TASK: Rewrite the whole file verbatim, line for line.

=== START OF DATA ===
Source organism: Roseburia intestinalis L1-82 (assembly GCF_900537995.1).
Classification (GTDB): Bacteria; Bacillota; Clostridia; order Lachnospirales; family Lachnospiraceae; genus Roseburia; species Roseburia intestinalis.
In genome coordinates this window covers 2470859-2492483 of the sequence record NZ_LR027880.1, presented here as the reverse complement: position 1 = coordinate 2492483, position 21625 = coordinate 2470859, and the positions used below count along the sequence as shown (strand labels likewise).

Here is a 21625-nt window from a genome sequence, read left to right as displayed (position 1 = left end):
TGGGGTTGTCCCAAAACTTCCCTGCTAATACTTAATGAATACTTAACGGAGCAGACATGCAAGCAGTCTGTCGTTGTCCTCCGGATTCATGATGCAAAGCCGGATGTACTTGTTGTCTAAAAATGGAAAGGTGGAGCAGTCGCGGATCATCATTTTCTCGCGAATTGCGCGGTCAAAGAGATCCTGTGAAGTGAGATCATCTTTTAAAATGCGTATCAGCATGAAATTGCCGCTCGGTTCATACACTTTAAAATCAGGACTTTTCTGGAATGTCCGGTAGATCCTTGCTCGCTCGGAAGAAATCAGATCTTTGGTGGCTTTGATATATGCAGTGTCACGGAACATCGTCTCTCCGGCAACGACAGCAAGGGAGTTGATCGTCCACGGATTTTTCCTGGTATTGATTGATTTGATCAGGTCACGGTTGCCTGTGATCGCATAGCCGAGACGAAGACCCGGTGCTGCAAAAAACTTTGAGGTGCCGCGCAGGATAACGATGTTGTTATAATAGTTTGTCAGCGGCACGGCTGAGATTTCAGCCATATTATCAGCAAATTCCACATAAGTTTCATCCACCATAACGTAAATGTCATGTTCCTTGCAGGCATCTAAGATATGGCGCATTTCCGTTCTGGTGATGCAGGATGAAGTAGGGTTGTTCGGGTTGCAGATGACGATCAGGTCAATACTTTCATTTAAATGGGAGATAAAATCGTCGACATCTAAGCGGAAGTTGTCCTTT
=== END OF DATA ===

Source organism: Roseburia intestinalis L1-82 (assembly GCF_900537995.1).
Classification (GTDB): Bacteria; Bacillota; Clostridia; order Lachnospirales; family Lachnospiraceae; genus Roseburia; species Roseburia intestinalis.
In genome coordinates this window covers 2470859-2492483 of the sequence record NZ_LR027880.1, presented here as the reverse complement: position 1 = coordinate 2492483, position 21625 = coordinate 2470859, and the positions used below count along the sequence as shown (strand labels likewise).

Here is a 21625-nt window from a genome sequence, read left to right as displayed (position 1 = left end):
TGGGGTTGTCCCAAAACTTCCCTGCTAATACTTAATGAATACTTAACGGAGCAGACATGCAAGCAGTCTGTCGTTGTCCTCCGGATTCATGATGCAAAGCCGGATGTACTTGTTGTCTAAAAATGGAAAGGTGGAGCAGTCGCGGATCATCATTTTCTCGCGAATTGCGCGGTCAAAGAGATCCTGTGAAGTGAGATCATCTTTTAAAATGCGTATCAGCATGAAATTGCCGCTCGGTTCATACACTTTAAAATCAGGACTTTTCTGGAATGTCCGGTAGATCCTTGCTCGCTCGGAAGAAATCAGATCTTTGGTGGCTTTGATATATGCAGTGTCACGGAACATCGTCTCTCCGGCAACGACAGCAAGGGAGTTGATCGTCCACGGATTTTTCCTGGTATTGATTGATTTGATCAGGTCACGGTTGCCTGTGATCGCATAGCCGAGACGAAGACCCGGTGCTGCAAAAAACTTTGAGGTGCCGCGCAGGATAACGATGTTGTTATAATAGTTTGTCAGCGGCACGGCTGAGATTTCAGCCATATTATCAGCAAATTCCACATAAGTTTCATCCACCATAACGTAAATGTCATGTTCCTTGCAGGCATCTAAGATATGGCGCATTTCCGTTCTGGTGATGCAGGATGAAGTAGGGTTGTTCGGGTTGCAGATGACGATCAGGTCAATACTTTCATTTAAATGGGAGATAAAATCGTCGACATCTAAGCGGAAGTTGTCCTTT